Thursday, June 22, 2017

The Current Cinema 17.5

It Comes At Night

After the flairs of rough-hewn brilliance that occasionally bubbled to the surface in Trey Edward Shults' debut feature "Krisha", it shouldn't be a complete surprise his sophomore effort is so there as well. What is tantamount in "It Comes At Night" is the elongation of tension throughout the entire film, sustained by Shults' perfect accentuation of camera movement and lighting (which at times feels like its lit only by candlelight and lantern). Technical chops aside, "It Comes At Night" is also a pregnant, psychologically taut thriller that posits the idea of mankind's Armageddon as rendered through two sets of families in an isolated part of the country learning to trust, compromise and simply live together as an undefined sickness ravages the unlucky ones. Joel Edgerton, Carmen Ejogo, Riley Keough, Christopher Abbott and Kelvin Harrison Jr. all give tremendous and tightly screwed performances. At one point towards the end, I found myself holding my breath as the consequences on screen tumble towards an inevitable outcome of confusion and violence. It's quite unlike any end-of-the-world scenario imagined by Hollywood in some time which makes it all the more joyful to behold.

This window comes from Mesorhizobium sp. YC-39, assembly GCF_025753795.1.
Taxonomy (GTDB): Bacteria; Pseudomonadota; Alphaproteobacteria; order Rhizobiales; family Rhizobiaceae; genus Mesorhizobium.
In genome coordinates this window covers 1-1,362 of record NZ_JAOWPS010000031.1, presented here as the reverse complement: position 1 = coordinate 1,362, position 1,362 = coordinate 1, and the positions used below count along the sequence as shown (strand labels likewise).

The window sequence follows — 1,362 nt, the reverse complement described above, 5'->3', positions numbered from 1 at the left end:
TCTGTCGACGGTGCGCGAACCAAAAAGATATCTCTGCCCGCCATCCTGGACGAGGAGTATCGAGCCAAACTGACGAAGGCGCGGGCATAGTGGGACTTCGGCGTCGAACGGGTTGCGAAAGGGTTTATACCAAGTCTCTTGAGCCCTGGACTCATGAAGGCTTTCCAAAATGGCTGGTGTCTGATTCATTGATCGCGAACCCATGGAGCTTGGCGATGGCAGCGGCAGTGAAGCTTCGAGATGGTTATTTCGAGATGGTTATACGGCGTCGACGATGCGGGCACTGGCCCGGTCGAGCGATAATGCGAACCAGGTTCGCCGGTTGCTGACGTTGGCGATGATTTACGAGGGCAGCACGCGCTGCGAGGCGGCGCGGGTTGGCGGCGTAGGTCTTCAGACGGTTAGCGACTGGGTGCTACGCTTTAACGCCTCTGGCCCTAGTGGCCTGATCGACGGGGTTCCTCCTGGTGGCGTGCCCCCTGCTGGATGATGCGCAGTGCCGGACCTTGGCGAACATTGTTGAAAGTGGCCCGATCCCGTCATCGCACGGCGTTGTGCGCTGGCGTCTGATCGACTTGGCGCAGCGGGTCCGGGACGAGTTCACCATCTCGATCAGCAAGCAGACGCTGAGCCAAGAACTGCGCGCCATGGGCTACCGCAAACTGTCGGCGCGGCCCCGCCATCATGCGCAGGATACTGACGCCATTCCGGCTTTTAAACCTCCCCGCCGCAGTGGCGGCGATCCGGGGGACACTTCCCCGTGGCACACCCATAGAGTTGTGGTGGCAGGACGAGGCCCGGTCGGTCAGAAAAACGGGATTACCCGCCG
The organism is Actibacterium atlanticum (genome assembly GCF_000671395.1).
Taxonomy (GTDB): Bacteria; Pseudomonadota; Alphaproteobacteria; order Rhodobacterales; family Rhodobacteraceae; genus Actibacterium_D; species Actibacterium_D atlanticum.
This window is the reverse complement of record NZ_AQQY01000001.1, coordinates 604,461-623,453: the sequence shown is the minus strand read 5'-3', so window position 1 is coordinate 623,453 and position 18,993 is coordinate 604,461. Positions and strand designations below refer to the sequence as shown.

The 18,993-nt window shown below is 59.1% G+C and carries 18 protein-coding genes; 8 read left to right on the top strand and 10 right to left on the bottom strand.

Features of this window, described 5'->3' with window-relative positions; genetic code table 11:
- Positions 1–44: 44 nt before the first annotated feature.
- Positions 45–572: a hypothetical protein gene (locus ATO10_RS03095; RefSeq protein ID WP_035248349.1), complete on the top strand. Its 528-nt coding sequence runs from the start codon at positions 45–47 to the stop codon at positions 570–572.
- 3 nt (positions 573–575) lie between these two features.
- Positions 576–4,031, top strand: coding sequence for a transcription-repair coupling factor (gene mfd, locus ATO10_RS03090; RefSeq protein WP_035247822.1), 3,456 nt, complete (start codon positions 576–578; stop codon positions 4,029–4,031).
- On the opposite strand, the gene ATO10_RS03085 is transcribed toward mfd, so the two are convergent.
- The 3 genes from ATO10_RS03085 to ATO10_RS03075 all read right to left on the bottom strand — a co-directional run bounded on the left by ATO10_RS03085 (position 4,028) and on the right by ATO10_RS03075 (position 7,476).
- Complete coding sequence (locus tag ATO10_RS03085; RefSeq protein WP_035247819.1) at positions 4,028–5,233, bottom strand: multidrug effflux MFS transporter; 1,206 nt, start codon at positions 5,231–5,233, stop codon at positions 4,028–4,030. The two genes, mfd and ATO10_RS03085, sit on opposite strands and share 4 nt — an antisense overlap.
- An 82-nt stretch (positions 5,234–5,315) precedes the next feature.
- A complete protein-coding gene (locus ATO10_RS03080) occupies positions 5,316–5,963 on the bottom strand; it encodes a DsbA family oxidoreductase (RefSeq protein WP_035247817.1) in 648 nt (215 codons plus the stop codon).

Rough Night 

As an example of modern comedy- i.e. driven strictly by improvisational editing/acting and raunchy for the sake of raunchiness- Lucia Aniello's "Rough Night" is a typical sample. As anything more transcendental or original, it fails miserably. There are moments of spark, but overall its simply a gender twist on the inane, moronic bro comedies that have been invading the landscape since the wrath of Judd Apatow and Todd Phillips.

The Hero 

Full review at Dallas Film Now

Wonder Woman

As someone pretty uninformed on the dense histories and backstories of the DC (or hell ANY comic book franchise monikor), I can't speak to the relevancy to Patti Jenkins' "Wonder Woman" adaptation, but I can say it jostled and ravaged my senses quite unlike any recent comic book movie, made all the more urgent by its upheaval of the cultural and feminist blockades that tried to tear it down (a MAN buying a ticket to an all female screening than crying about reverse discrimination for one). The film does follow a formulaic narrative complete with expensive CGI battle at the end, but "Wonder Woman" packed more gusto and feeling into the moment leading up to that denouement better than most tentpole films. And wow the "Battle for No Man's Land" sequence is just thrilling stuff.

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